Nuts are packed with nutrients and high in protein, and their consumption has been linked in studies to a reduced incidence of heart disease in both men and women. Federal dietary guidelines say that 1.5 ounces of nuts, or about a handful, is the daily amount that may reduce heart disease. That’s roughly between 240 and 280 calories, depending on the type of nut.
The new report by the Centers for Disease Control and Prevention found that almost 40 percent of adults ate nuts on a given day, that older men and women (age 60 and over) ate more nuts than their younger counterparts, and that whites ate far more nuts than did other racial groups.
Most nuts were eaten as stand-alone items, but consumption included nut butters and nuts as ingredients in candy, breads, cookies and other mixed food. The study definition of nuts includes a wide variety of nuts as well as peanut butter, pumpkin seeds, sesame paste and tahini.
Still, of those who were eating nuts, only 14 percent of men and 12 percent of women were eating the recommended amount for cardiovascular health, said Samara Joy Nielsen, a nutritional epidemiologist and lead author of the study.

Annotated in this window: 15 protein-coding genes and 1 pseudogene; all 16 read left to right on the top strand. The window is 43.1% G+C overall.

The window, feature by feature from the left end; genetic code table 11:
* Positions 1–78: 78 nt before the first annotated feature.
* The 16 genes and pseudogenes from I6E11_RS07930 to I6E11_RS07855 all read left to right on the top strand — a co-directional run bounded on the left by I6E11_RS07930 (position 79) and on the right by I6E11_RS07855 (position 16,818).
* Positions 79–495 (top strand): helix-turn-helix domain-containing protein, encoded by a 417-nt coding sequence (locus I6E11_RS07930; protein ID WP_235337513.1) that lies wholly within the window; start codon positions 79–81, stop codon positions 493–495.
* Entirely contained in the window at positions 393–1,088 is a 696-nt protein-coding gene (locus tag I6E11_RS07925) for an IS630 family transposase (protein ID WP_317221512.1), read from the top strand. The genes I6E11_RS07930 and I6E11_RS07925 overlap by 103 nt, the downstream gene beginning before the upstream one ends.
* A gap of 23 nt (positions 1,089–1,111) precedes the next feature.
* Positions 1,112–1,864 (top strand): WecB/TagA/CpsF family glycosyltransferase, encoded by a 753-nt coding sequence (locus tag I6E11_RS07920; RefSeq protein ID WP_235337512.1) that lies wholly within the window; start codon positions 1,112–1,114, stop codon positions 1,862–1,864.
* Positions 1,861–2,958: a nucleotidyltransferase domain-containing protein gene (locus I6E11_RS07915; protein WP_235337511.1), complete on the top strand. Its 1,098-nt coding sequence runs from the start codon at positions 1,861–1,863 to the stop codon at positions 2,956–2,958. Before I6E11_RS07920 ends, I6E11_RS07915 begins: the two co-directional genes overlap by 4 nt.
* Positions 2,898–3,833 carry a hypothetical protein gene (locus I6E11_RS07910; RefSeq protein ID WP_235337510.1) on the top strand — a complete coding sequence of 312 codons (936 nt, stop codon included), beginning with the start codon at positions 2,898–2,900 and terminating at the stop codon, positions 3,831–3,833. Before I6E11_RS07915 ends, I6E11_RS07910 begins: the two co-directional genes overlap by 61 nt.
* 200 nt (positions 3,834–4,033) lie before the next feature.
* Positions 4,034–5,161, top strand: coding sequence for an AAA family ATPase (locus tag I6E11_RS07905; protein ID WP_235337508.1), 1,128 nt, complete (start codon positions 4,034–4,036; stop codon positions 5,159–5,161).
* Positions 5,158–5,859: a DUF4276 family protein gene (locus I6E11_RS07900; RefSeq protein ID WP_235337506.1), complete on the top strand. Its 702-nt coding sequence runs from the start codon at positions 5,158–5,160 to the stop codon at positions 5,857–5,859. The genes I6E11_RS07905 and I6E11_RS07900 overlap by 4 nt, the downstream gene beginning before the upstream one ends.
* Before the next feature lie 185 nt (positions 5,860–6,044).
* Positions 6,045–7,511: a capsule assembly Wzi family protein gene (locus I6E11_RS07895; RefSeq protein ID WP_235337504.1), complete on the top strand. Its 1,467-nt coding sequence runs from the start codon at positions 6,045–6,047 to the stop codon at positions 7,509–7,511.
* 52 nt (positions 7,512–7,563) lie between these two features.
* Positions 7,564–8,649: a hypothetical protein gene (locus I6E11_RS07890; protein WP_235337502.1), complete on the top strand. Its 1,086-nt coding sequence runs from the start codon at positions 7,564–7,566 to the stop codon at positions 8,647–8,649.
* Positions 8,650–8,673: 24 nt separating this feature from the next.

Nielsen said she’s not sure why nut consumption increases with age. Studies have shown that as people age, their preference for sweets decreases and their preference for bitter tastes increases.
“Nuts are a really good source of protein and a good source of unsaturated fat, but they are high in calories,” Nielsen said.
“But just like everything else, if you eat in moderation, they are really good for you.”
Data in the report comes from the National Health and Nutrition Examination Survey from 2009 through 2010, the most recent information available. Although researchers conducted in-person interviews with 5,762 people across the country about what they ate during the previous 24 hours, the report does not analyze which nuts were the most popular.